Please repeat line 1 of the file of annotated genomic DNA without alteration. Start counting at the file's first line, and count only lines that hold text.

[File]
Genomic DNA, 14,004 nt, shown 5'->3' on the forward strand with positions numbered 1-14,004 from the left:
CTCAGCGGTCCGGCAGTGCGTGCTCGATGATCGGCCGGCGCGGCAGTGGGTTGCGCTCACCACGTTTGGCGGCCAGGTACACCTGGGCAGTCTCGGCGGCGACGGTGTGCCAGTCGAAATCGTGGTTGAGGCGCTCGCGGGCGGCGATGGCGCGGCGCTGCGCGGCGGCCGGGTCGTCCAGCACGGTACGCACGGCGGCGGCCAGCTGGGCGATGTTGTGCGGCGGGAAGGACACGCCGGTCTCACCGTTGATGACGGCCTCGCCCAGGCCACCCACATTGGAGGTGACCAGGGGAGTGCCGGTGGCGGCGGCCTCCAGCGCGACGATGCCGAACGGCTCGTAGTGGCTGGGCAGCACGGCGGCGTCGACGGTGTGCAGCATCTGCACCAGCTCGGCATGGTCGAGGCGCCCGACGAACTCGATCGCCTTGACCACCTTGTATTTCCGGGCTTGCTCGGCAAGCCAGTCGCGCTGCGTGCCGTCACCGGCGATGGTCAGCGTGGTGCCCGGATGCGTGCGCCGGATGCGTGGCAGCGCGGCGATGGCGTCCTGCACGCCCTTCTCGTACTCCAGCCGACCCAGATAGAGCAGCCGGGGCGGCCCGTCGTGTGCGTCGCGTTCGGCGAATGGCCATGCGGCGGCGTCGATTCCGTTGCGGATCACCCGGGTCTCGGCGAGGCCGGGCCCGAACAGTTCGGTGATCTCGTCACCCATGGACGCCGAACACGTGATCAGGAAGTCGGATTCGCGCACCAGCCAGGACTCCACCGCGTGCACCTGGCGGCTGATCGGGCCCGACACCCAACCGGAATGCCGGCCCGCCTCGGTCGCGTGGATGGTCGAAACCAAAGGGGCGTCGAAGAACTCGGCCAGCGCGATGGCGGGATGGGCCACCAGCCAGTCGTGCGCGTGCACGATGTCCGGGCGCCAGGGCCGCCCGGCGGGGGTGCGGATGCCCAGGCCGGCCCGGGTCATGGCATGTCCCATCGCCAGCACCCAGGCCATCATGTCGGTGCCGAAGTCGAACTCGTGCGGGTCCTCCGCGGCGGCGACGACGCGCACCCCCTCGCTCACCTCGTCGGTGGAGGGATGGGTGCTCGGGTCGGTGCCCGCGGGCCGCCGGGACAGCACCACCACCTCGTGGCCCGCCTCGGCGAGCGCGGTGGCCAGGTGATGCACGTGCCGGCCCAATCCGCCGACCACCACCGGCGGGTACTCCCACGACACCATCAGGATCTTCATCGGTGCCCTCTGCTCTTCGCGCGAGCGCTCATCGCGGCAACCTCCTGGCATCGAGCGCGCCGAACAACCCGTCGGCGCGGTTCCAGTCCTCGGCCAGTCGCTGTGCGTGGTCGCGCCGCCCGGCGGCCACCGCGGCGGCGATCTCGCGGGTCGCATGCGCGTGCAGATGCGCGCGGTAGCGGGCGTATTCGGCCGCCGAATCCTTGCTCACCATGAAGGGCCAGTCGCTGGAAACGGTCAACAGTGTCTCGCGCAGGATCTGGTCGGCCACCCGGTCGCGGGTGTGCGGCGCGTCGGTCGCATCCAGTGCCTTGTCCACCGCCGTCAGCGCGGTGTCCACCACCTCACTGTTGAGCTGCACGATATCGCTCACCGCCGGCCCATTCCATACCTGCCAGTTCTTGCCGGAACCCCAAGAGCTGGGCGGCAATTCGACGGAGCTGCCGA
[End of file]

Genomic DNA, 14,004 nt, shown 5'->3' on the forward strand with positions numbered 1-14,004 from the left: